Our rules basically state that they don’t exist; yet, matches wouldn’t go very far without them. People complain about their cost, after all, you buy nice ones that are mostly straight, mostly dimensioned appropriately, we seem to never have quite enough of them to start with and then people cut them up and shoot them to pieces. Alas, they are the unsung heroes of our sport; I give you, the lowly target stick.[Read more…] about Unsung Hero: The Target Stick
Recently I have been looking at some sports that are similar to USPSA/SCSA in that they have a very large amateur component run at a local level and a smaller professional component at a state, regional, national and world level. Many of those sports face some of the same challenges we do so it can be interesting to see how they have solved those problems. One of those ventures is a return to almost 40 years ago for me, archery. I put up the bow when I headed to college and haven’t really paid any attention to it since.[Read more…] about What really matters?
It happens to all Range Officers now and then. Something you weren’t prepared for happens and you, someone, or something, somehow interferes with the competitor and you wind up having to offer them a reshoot. Note I said “offer them” a reshoot. Recall that interference is the only optional reshoot in our sport.[Read more…] about Interference
A question we get now and then from newer shooters revolves around when they should take the NROI Level 1, or “RO” seminar. The answer is pretty straightforward, “As soon as you can!” although there are a few qualifications and nuances you might want to consider.[Read more…] about When to Take Your RO Seminar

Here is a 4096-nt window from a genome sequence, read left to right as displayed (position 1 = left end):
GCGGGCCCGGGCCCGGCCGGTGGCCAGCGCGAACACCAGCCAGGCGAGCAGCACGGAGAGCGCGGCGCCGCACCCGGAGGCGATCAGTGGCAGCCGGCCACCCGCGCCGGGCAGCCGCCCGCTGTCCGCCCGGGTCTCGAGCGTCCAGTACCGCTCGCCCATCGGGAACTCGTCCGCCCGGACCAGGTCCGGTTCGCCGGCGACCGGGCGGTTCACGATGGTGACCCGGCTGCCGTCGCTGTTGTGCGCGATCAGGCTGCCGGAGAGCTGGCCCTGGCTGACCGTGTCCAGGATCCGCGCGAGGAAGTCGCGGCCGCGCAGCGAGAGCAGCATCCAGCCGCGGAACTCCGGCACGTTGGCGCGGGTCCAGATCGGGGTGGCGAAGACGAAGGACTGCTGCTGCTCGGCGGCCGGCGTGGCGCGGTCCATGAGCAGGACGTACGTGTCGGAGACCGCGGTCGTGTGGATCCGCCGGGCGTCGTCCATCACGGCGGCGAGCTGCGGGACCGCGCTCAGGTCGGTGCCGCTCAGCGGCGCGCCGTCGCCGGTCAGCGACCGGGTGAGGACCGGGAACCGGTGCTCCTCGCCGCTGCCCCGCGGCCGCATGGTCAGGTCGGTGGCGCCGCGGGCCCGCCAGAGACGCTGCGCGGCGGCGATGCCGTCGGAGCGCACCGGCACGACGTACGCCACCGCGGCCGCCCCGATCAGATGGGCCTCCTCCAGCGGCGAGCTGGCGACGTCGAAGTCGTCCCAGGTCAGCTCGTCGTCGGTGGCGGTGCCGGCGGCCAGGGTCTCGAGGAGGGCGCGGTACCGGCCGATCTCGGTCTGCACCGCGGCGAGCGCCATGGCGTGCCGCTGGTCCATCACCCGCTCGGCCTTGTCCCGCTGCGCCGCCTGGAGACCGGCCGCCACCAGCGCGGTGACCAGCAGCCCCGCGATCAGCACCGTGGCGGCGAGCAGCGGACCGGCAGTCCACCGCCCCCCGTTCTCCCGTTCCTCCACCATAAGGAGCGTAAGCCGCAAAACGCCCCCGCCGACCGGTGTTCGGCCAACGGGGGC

Shoot House type stages can be a lot of fun to run as staff, or they can be a nightmare. Traditionally, they are designed with generally anterograde movement combined with a fair bit of lateral movement. Sometimes they are totally enclosed leading to subdued light situations, sometimes they are just a whole lot of walls without a roof. Either way, they are a staple of our sport. Now and then you run into one that has at least a portion requiring retrograde movement due to movement down a passage to engage targets, and then having to reverse course to move to the next targets. There are, of course, several interesting variations on this.[Read more…] about Let’s Get Retro – Part IIIc: – Shoot House
At a recent class a couple students approached me during a break because they were confused by the concept of freestyle as I had explained it during the lecture. Apparently a lot of the stages they shoot at their local matches are designed with and rely on heavy use of the 18.104.22.168 exemption from Freestyle (1.1.5) even to the extent of applying it to Long courses…which 22.214.171.124 explicitly forbids. Most of the stages they see involve boxes and the only time there is true freestyle occurs in larger contiguous shooting areas. Thus, they had come to associate freestyle with larger shooting areas and thought that shooting boxes precluded freestyle entirely.[Read more…] about Revisiting Freestyle
Let’s Get back to our discussion of Retrograde stage design. In this installment, we will examine a typical U-Turn type stage. There are myriad ways to design these types of stages and we are only going to look at a single example here but the concepts we will discuss can be applied to most of these variants.[Read more…] about Let’s Get Retro – Part IIIb: U-Turn Stage
I forget where I first heard about the concept of using small bamboo skewers to support the floppy upper scoring zone on USPSA cardboard targets so it isn’t possible for me to give credit where credit is due. For whomever first thought this one up, thank you![Read more…] about Fixing Floppy USPSA Targets